Despite an extensive literature on the emergence and development of episodic AM across early childhood (e.g., Pillemer et al., 1994; Van Abbema and Bauer, 2005; Bauer et al., 2007), only two studies to date have examined age-related changes in both episodic and semantic AM beyond the age of 5. For example, Piolino et al. (2007) examined episodic and semantic AM in 42 children between the ages of 7 and 13 using the TEMPAu task, which is an adapted version of the Autobiographical Memory Interview (AMI; Kopelman et al., 1989). The TEMPAu task assesses children’s recollection of specific personal events (e.g., a school event, trip, or vacation, and a family event) from three different time periods (e.g., current school year, last school year, and previous school years; Piolino et al., 2007). Using this measure, Piolino et al. (2007) found significant age-related improvements in episodic AM, but not semantic AM (e.g., recalling names of childhood friends), across childhood. In a second more recent study by the same research team, the TEMPAu task was used to examine AM performance in 30 children between 6 and 11 years of age (Picard et al., 2009). Contrary to Piolino et al.’s (2007) results, however, Picard et al. (2009) now observed that both episodic and semantic AM performance increased with age. This discrepancy between studies may be due to the use of different statistical analyses for examining age effects across the two studies. For example, Piolino et al. (2007) stratified their sample into three age groups (e.g., 7–8, 9–10, and 11–13) that were compared using ANOVA, whereas Picard et al. (2009) examined age as a continuous variable in a regression analysis, which may be a more sensitive measure of age-related changes in semantic AM. Thus, it appears that age-related changes in both episodic and semantic AM components are evident during childhood. Additionally, Picard et al. (2009) found that age-related improvements in episodic AM across childhood were associated with age-related improvements in semantic AM, general episodic memory, and executive functioning (Picard et al., 2009). These findings suggest that the development of episodic AM corresponds to the development of other cognitive abilities, including those that rely on the hippocampus (i.e., general episodic memory) and prefrontal cortex (i.e., executive functioning; Picard et al., 2009).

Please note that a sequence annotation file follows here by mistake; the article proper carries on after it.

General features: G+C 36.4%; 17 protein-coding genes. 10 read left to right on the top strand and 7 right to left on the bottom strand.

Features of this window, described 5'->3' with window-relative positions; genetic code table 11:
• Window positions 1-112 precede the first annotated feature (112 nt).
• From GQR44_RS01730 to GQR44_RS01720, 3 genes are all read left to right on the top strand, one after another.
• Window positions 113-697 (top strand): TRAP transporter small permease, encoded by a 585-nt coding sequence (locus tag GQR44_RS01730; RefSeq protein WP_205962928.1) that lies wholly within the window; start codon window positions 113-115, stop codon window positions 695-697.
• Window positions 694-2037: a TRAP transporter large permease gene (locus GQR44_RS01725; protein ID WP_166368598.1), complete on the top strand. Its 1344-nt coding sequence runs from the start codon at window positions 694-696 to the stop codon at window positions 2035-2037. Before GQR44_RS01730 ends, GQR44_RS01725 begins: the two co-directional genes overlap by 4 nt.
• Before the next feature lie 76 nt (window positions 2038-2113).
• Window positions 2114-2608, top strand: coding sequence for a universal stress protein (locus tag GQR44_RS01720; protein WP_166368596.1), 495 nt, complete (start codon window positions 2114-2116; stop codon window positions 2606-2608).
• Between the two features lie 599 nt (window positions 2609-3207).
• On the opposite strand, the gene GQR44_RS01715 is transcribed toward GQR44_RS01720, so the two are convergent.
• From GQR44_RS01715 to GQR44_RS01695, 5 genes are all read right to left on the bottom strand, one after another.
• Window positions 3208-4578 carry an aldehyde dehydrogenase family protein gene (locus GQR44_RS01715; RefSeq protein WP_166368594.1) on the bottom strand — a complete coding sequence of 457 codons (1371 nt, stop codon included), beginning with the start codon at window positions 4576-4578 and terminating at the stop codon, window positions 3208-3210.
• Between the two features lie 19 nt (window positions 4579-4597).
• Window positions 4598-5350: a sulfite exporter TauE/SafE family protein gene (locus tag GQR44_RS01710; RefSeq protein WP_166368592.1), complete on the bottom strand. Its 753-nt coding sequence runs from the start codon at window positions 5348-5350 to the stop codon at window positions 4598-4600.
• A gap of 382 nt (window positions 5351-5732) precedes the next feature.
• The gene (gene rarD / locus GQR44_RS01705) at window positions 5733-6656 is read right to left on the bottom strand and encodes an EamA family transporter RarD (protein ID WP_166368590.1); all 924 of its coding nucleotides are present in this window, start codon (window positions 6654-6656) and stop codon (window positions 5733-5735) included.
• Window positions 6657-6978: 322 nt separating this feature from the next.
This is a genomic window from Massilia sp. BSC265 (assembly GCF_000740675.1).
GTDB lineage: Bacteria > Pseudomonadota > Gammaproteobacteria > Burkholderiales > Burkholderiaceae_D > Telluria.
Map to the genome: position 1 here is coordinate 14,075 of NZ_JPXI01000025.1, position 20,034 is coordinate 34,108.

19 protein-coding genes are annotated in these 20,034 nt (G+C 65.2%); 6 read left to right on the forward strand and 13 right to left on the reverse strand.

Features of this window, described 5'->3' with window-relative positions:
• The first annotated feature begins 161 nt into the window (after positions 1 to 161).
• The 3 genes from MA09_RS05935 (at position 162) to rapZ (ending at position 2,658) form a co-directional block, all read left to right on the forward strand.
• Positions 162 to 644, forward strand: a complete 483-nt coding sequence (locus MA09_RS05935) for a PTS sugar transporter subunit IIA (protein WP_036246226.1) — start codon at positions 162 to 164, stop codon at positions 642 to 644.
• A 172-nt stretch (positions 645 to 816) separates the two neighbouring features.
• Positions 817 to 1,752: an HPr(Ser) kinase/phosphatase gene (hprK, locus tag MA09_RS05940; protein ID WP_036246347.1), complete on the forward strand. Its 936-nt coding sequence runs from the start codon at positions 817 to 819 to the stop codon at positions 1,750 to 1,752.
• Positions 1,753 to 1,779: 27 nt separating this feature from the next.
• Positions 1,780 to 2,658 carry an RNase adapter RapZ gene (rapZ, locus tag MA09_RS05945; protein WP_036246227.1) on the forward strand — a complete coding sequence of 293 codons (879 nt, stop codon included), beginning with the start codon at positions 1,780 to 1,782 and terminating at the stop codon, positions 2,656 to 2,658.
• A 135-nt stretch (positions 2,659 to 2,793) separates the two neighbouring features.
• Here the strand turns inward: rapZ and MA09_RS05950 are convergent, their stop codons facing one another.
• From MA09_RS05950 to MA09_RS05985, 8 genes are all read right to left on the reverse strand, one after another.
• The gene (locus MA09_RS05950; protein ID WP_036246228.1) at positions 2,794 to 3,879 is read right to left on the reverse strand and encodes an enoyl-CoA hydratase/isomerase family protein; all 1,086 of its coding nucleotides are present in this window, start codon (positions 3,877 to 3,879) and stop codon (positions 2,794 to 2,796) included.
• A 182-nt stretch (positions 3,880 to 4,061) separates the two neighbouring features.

Both Piolino et al.’s (2007) and Picard et al.’s (2009) studies provided novel data on episodic and semantic AM during childhood, however, their assessment of episodic and semantic AM was based on separate tasks that were not matched for psychometric properties. For example, episodic AM was measured using the TEMPAu task, in which examiners provided subjective ratings (i.e., on a four-point scale) of the overall specificity of participants’ recollections of childhood events (Piolino et al., 2007). In contrast, semantic AM was measured using a questionnaire requiring participants to list personal facts (e.g., childhood heroes, home address, names of friends, and hobbies; Piolino et al., 2007). Thus, it may be difficult to make direct comparisons of age-related changes in episodic and semantic AM from these two studies due to possible task-related confounds (Levine, 2004). Given that episodic AMs are often embedded within a semantic context that links episodic AM details with personal facts, extended events, and lifetime periods (Svoboda et al., 2006), it would be particularly informative to examine whether the number of episodic and semantic AM details recalled within a single autobiographical narrative change across childhood and adolescence. Thus, further replication of these studies using an objective measure of AM that effectively dissociates episodic AM from semantic AM within a single task is warranted. In addition, no study has yet investigated age-related changes in episodic and semantic AM performance across both childhood and adolescence (i.e., beyond the age of 13).